Guest Spot: What the FCA’s DBAAT means for suitability of advice

  • Author : Just
  • Date : 17 Feb 2021

In this Guest Spot Just cover what the FCA’s DBAAT means for suitability of advice.

On January 15, the FCA put their defined benefit advice assessment tool (DBAAT) out into the public domain. Up until this date, the weighty Excel spreadsheet had been used behind the scenes by the FCA to help them assess the suitability of defined benefit (DB) transfer advice as part of their file review activities. It was made widely available to help a range of interested parties – including advice firms, compliance consultants, auditors and insurers – gain a better understanding of how the FCA assess the suitability of a DB transfer when carrying out a file review.

Published alongside the tool itself was an equally weighty instruction document running to 104 pages. Within the document are some interesting clarifications on how thorny issues like risk capacity should be handled for a DB to defined contribution transfer. It also contains potential hints as to what wider retirement income advice requirements might emerge from the delayed Assessing Suitability Review II investigation.

Example 1 [Sec 2.19 – 2.24 in the guide which helps users complete section 6 on the front ‘Information’ tab of the tool], gives us a pretty clear indication of what the FCA expects in terms of assessing a client’s risk capacity when it comes to suitability, and evidencing that a client was or was not reliant on the income from the scheme to cover their ‘non-discretionary’ expenditure in retirement. Sec 2.22 states:

“The client is reliant on income from the DB scheme in retirement if they do not have the capacity to lose it – for example because without it they would be unable to meet non-discretionary expenditure”.

Maybe to the surprise of some, yet arguably consistent with the original definition of capacity for loss held within FG11/05[1], Section 6 within the ‘Information’ tab of the DBAAT makes it clear that lifestyle expenditure – things such as eating out, weekends away, holidays and club memberships – should be assessed together with expenditure on basic needs, and the combined amount treated as non-discretionary expenditure.

This may surprise some. Although the concept that not every pound of income in retirement has the same importance is now widely accepted, giving rise to a hierarchy of spending approach. Many may have limited their attention to just essential or basic needs expenditure when it comes to assessing risk capacity.

The next interesting part of this clarification is what the FCA expects an advice firm to do from a suitability perspective, to evidence that a client was not/is not reliant on income from the DB scheme. This is the first of twelve examples (or indicators) of suitability that the DBAAT assesses. The client will be seen to not be reliant on the income from their scheme [effectively making the transfer potentially suitable in the context of just this first one of the twelve examples in the guide] if:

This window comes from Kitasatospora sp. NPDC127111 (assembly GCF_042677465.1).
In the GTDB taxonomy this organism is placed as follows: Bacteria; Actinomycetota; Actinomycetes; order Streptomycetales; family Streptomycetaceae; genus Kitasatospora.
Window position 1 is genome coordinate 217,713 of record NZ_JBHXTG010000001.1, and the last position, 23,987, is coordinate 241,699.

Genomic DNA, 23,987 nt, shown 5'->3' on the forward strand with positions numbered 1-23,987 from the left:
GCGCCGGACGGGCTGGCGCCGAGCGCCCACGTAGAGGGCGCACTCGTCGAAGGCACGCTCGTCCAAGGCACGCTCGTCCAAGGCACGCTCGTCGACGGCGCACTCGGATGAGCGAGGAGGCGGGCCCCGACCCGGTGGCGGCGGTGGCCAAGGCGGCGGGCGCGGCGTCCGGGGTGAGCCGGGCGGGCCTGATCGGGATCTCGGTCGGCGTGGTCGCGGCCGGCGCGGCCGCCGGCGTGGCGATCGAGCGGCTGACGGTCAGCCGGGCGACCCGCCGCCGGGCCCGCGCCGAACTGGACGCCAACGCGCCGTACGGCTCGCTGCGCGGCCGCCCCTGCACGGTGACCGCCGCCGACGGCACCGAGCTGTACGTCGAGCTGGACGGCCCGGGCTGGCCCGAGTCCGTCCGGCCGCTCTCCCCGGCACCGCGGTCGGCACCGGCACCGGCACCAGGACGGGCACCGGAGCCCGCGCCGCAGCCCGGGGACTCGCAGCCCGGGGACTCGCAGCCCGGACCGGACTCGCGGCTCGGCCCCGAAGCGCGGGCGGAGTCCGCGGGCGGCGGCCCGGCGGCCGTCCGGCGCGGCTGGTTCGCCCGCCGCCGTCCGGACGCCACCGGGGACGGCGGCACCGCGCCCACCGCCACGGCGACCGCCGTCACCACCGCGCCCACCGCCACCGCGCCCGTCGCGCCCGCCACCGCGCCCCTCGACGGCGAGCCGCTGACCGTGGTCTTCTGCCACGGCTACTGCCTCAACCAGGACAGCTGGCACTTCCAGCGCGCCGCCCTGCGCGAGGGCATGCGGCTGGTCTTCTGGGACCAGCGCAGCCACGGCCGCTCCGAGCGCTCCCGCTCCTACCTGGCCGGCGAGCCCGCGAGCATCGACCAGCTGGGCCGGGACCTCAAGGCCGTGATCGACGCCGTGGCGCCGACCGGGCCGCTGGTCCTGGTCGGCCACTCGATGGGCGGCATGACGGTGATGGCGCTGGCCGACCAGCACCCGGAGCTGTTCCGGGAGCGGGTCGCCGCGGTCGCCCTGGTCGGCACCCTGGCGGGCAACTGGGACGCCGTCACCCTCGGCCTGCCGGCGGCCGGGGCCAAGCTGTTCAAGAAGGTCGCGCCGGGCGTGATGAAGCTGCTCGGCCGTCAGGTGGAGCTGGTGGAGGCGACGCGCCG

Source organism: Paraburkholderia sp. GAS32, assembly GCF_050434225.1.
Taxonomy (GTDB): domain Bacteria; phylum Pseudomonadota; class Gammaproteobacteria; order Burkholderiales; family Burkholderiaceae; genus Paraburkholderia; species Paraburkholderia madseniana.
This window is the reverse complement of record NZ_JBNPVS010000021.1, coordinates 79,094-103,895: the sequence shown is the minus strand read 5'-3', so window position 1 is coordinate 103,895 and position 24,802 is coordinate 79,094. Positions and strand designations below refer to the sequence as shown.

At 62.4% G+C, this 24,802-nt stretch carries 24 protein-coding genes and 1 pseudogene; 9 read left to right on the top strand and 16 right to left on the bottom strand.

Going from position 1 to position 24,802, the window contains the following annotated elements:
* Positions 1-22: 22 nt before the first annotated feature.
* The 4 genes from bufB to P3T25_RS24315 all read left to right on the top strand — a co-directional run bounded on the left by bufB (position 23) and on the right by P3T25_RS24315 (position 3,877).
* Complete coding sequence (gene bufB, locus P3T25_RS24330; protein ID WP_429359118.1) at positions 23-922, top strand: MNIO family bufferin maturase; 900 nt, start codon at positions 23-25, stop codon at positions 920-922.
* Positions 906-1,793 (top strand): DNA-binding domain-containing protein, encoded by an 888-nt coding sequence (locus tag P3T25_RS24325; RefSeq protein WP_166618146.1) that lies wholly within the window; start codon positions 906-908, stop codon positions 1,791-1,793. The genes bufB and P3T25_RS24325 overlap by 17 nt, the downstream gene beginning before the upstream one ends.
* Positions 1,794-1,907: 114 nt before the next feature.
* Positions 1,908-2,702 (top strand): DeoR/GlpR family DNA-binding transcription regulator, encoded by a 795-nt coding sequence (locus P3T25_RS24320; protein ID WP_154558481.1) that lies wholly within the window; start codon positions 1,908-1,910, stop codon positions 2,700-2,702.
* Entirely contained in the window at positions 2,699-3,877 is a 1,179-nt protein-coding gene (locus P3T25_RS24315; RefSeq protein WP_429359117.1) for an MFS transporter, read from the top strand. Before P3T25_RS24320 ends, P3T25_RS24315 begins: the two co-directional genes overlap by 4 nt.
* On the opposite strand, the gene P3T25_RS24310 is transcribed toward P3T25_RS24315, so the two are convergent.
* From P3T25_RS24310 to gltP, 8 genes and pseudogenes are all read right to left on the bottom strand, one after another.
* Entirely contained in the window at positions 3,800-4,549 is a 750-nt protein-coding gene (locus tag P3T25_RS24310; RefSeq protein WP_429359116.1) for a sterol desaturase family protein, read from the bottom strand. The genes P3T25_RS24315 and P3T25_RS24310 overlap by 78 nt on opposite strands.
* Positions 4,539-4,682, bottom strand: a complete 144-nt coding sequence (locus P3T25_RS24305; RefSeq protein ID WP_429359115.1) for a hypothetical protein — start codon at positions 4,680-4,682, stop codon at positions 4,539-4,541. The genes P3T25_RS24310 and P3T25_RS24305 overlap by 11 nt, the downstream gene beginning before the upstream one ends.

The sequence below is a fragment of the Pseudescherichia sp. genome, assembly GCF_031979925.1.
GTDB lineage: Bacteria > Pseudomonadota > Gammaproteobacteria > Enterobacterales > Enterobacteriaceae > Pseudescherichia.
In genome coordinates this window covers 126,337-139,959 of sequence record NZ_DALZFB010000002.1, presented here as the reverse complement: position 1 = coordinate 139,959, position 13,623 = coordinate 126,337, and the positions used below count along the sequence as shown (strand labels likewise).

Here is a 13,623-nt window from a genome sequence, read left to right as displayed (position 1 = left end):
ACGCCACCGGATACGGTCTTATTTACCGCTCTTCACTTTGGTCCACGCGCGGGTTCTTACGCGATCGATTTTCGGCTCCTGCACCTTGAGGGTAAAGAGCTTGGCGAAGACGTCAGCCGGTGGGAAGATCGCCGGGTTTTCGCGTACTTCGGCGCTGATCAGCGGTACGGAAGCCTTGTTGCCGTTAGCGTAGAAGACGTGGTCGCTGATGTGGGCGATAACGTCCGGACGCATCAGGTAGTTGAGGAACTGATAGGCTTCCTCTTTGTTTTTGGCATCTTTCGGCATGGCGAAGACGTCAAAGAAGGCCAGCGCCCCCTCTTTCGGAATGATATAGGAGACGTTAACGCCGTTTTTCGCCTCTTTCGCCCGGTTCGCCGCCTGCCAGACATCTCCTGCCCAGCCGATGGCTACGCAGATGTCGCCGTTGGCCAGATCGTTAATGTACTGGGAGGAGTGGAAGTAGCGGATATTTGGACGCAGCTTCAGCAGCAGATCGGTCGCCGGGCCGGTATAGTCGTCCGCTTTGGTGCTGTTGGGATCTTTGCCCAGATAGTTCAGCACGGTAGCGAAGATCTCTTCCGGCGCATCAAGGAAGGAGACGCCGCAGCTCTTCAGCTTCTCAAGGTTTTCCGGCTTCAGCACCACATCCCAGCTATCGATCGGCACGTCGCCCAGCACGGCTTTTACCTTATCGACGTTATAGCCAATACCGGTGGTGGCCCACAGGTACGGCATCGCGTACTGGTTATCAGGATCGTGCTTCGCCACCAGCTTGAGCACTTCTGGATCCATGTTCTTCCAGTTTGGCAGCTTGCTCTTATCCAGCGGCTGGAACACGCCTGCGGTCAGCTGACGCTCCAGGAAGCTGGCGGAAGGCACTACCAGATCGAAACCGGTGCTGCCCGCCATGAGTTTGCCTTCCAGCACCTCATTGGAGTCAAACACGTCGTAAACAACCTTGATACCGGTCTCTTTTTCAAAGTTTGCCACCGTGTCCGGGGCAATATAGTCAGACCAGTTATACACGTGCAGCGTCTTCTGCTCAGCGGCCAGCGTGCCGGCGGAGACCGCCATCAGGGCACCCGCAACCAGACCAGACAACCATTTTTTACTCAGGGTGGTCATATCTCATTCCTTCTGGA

1. suitable alternative sources of guaranteed income exist to meet their non-discretionary spending requirements; or
  2. if they can produce the same level of income via a suitable alternative, with or without a guarantee, and this income is able to meet their needs throughout retirement.

For option (b) to apply, Sec 2.22 mentions the need for a cashflow plan, and a sustainable withdrawal rate (SWR), stress tested to beyond life expectancy. This suggests the expectation is that the cashflow plan should be modelled on a stochastic basis not deterministic, as the latter does not deliver a sustainable withdrawal rate. This is because one fundamental part of a robust SWR is the level of probability (success or failure) used to determine that withdrawal rate. The higher the success probability the more likely it is that the outcome will be achieved or exceeded, although ultimately not guaranteed. To establish a level of probability requires stress testing a retirement plan in a wide range of market conditions, not just a few based on an assumed average annual return with a couple of manufactured market corrections thrown in to ‘stress test’ the outcome.

It is often said that consumers do not understand statistics or the output from stochastic calculations, so the direction of travel the DBAAT process has signposted could potentially present many advice businesses with a challenge if it does turn out to be a sign of future suitability and advice standards in the wider retirement income advice area.

You can gain further knowledge and insight of key retirement advice principles by dipping into Just’s New ERA webinar series which is available on demand. Or, alternatively see how Secure Lifetime Income, available within the Novia platform SIPP, can offer you and your clients valuable features that might surprise you, by clicking the Guaranteed Income button below.

[1] Footnote 3, page 3: “If any loss of capital would have a materially detrimental effect on their standard of living, this should be taken into account in assessing the risk that they are able to take”.

The statements and opinions expressed in the Guest Spot are those of the author and do not necessarily reflect those of Novia Financial plc or any of its employees. The company does not take any responsibility for the views of the author. Any links, web pages and documentation within the Guest Spot are provided by pages maintained by independent third parties and Novia accepts no responsibility for the availability, content or use of the information contained within them.

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